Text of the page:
Adaptive Leadership: Smart Risks in Smart Ways

Adaptive leadership… the new black

Complex Adaptive System

I am still in absolute awe and fascination after attending a session for Australian Public Service Commission (APSC) consultants last night in Canberra with Marty Linsky (@martylinsky) from Harvard University (@Harvard) on Adaptive Leadership. I like many others had expected a presentation on Adaptive Leadership where we learnt some principles and took away some acronyms or models.

On the contrary I had one of the most profound and deep experiences of my career to date. Marty started the session saying what if if I left you (a circular group of about 20 consultants and 5 APSC staff) to come up with what you want out of the session. He then stayed silent for 20 minutes and ignored all attempts of questions and invitations into the conversation. We had been abandoned by our authority, what was the next available option?

There was confusion, tension, nervousness, uncertainness. It was interesting observing the group and peoples’ different ways of becoming comfortable in the high tension situation. There were varying tolerances for the silence, some had to fill it whilst others like myself were quite comfortable observing a fascinating adaptive system in action.

Activity included a gentleman who had a eight hour round trip from Sydney stating in a confused manner that he hoped he would get some value from the session, another tried to break the circle into smaller groups to explore adaptive leadership and another was perplexed by the APSC staff who were staying quiet – was it a secret pact with Marty to discomfort us?

What Marty was artfully doing was gathering important data for the session. A key point being we look at authority at having all the answers and in this complex, ever changing world how can they? 

After his 20 minutes of silence Marty’s two key pieces of data from his observation were:

  1. Why did all the varying suggestions from consultants for action fail?
  2. Why did a member of the APSC team seem invisible after she spoke and later there were three comments on why no one from the APSC had spoken?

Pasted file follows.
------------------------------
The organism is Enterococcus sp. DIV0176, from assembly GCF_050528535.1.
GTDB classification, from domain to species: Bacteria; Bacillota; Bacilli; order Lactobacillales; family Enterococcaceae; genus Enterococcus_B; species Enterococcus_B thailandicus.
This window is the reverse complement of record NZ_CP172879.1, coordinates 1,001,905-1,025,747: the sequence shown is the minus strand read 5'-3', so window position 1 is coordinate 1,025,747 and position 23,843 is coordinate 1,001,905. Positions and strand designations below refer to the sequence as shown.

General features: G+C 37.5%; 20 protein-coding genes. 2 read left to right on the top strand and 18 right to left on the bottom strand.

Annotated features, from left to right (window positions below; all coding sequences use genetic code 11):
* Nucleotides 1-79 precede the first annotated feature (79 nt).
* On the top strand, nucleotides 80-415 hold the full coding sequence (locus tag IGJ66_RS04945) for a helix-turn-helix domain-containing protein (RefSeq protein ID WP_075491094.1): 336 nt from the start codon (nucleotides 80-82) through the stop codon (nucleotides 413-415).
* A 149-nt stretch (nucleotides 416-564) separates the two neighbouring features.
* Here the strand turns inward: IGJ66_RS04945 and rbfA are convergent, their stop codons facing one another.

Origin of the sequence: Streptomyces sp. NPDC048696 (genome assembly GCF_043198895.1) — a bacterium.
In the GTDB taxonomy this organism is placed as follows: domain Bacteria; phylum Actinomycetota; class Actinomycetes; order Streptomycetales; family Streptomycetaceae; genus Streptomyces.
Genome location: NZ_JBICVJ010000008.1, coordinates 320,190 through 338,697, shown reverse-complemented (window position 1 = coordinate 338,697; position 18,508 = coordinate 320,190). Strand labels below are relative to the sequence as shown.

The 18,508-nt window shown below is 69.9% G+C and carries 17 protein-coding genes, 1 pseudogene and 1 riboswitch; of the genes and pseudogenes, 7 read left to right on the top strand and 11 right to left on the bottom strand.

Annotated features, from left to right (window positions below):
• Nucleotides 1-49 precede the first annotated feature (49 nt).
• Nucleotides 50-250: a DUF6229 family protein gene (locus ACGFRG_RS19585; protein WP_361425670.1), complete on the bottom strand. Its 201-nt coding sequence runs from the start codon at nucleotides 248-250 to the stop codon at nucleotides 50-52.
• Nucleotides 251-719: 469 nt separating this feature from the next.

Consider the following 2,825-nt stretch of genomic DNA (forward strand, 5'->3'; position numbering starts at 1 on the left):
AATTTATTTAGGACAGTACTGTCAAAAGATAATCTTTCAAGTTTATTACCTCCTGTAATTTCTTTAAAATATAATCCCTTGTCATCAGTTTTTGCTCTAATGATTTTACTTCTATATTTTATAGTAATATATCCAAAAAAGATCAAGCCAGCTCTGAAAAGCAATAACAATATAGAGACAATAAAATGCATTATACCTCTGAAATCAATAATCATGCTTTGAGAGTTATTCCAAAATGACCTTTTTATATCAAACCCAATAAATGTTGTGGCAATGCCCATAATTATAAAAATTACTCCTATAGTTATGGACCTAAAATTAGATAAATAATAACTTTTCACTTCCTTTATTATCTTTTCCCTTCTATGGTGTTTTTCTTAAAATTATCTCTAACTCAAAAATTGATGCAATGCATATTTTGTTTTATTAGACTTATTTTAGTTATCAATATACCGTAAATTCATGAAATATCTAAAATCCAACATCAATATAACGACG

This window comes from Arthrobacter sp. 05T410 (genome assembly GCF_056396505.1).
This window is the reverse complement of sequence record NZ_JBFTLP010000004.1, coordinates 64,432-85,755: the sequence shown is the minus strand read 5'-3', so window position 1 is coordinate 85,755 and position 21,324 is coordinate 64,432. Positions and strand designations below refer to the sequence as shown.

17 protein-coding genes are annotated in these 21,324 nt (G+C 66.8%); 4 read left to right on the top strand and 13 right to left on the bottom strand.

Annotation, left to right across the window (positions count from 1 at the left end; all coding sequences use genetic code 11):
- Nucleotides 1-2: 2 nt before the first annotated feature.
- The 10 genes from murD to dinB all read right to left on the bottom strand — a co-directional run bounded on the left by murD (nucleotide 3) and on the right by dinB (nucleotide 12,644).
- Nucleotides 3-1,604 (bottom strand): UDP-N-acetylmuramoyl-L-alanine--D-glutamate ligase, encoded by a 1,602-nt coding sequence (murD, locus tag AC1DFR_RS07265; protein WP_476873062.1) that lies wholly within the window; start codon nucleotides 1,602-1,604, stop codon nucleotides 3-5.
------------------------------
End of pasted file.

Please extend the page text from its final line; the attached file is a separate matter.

During the debrief conversation that followed here were my key insights which align with the IECL’s Connected Leadership work:

  • We shouldn’t be using the word leader but leadership which is a behaviour or activity 
  • Just because a Senior Exec has a big job it doesn’t mean they exhibit leadership
  • We often tell ourselves our own stories and testimony which are untrue, being heroes of our own stories, we need to take ownership. If we take a risk and it fails, own it
  • We assume people in leadership know what they’re doing, in reality in this ever changing, fast paced, technological world how do we prepare followers they can have no idea and are responding to pressure to pretend they know. Can we be brave in the face of this less comfortable interpretation and trust the system? 

Adaptive Leadership Wordle

When asked about his definition of Adaptive Leadership Marty shared some thoughts from his vast experience:

  • Leadership with purpose – risks on behalf of something you care deeply about
  • Smart risks on behalf of purpose to change the current reality for greater good using the filter of changing society for the better
  • Smart risks in smart ways 
  • Marty’s favourite definition of leadership: Disappointing your own people at a rate they can absorb 
  • Leadership is about the distribution of loss, in win – win situations, nothing important will happen although it may be nice. This was an aha moment for me as I often try and find a win, win solution

So what skills or technique practices are required to exercise Adaptive Leadership? I think the Four M’s of Connected leadership I mentioned in my last post are a great reference here, Membership, Mobilising, Moderating and Mindfulness focusing on the betweeness and relationships versus the individual.

Marty challenged us as consultants to think big and define where we’d like the state of Australian leadership to be. To achieve this we will need to take risks together. He said to do this it will require challenge and tension, our client sponsors are used to 4.5/5 on the program happy sheets, to take a risk and raise the tension we may be ranked lower with 3/5’s but it will be better for the greater progression of the nation. The challenge is getting people to think systemically when their investment in own autonomy is huge.

Two examples of adaptive leadership that Marty shared:

  • Obama campaign trail – One of Obama’s speeches where he acknowledged small business owner entrepreneurs are reliant on so many others for their successes not their own autonomy